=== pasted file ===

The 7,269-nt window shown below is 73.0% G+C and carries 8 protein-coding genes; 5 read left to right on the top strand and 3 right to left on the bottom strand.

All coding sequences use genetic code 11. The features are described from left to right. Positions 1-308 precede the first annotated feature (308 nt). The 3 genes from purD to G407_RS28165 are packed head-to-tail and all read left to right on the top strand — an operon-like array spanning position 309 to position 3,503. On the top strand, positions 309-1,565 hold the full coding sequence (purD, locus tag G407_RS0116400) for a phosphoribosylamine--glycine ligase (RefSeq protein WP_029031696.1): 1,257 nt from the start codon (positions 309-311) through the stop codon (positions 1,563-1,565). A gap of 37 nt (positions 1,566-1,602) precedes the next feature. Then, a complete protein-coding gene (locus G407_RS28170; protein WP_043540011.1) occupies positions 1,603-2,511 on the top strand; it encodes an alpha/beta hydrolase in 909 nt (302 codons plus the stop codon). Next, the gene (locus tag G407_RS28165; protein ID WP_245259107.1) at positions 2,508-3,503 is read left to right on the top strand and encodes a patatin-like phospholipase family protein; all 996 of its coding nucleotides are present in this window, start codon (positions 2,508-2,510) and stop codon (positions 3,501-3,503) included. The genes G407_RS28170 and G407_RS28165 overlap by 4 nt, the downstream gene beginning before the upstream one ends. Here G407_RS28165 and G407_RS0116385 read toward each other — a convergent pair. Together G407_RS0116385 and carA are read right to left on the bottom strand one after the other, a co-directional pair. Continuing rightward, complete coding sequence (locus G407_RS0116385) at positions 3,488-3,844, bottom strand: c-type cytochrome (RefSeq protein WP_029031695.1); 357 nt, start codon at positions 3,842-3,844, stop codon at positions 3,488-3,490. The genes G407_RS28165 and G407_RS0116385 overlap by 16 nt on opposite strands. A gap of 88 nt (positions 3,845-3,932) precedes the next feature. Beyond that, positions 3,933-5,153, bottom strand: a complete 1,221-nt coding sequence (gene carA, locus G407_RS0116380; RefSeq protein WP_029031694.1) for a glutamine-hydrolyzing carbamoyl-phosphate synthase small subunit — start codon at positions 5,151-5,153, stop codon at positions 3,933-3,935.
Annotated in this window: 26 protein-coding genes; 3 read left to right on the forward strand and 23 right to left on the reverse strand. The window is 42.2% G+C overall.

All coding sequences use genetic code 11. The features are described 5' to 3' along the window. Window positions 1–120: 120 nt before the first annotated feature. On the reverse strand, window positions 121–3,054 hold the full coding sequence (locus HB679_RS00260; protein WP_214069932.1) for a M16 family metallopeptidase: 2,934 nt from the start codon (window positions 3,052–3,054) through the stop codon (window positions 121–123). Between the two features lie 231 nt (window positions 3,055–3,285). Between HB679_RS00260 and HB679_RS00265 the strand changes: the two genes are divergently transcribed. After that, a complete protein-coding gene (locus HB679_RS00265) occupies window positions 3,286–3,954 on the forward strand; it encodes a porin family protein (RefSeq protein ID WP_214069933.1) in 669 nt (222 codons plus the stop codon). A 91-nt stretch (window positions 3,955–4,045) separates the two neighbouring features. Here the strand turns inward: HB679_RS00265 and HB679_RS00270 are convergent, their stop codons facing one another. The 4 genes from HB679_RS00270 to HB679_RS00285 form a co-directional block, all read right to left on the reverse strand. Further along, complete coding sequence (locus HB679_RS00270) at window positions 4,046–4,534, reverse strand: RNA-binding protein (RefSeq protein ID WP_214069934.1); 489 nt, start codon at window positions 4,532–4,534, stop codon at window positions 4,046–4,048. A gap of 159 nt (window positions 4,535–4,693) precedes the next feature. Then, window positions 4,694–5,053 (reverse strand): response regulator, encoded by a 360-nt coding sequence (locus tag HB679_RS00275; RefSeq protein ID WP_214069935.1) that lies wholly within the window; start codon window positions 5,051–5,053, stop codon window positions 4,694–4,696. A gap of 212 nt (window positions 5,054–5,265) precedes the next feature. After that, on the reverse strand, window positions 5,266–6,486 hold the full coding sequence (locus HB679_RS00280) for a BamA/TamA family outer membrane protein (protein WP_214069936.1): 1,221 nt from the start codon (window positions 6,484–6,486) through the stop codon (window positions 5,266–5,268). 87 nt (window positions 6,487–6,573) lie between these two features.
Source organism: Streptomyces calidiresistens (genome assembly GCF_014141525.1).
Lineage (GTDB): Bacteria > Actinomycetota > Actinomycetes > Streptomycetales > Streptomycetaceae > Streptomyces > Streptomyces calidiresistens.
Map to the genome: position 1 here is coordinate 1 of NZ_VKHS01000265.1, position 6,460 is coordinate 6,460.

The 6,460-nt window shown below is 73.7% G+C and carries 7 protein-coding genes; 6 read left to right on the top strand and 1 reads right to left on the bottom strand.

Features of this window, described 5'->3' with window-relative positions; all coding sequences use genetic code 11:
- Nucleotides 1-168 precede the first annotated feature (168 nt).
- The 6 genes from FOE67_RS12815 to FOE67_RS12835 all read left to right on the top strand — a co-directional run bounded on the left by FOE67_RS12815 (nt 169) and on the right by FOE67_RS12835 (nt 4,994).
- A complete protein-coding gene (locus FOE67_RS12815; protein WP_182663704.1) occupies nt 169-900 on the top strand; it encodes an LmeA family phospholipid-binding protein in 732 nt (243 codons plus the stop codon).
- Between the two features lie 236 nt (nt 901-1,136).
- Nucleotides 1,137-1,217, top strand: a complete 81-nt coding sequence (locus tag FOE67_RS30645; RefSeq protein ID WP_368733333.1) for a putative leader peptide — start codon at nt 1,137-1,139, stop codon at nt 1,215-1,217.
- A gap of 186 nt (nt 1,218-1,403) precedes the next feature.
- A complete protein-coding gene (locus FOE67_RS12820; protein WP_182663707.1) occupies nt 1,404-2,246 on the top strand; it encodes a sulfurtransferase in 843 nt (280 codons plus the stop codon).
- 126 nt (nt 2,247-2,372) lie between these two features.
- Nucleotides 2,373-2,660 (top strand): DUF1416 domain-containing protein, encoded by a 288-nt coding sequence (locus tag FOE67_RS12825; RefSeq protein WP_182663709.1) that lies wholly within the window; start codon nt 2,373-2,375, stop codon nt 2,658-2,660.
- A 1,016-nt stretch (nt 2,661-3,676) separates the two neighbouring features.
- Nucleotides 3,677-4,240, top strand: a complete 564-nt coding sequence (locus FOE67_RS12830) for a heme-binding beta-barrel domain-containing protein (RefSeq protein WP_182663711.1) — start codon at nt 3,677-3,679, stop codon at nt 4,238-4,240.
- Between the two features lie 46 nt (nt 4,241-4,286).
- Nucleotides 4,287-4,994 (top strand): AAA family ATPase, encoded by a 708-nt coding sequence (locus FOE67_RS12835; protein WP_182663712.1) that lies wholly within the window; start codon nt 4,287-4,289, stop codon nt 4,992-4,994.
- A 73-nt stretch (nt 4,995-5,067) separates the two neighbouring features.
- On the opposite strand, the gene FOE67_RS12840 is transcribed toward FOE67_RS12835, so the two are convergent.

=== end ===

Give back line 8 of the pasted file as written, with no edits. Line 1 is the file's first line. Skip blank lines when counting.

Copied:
The 6,460-nt window shown below is 73.7% G+C and carries 7 protein-coding genes; 6 read left to right on the top strand and 1 reads right to left on the bottom strand.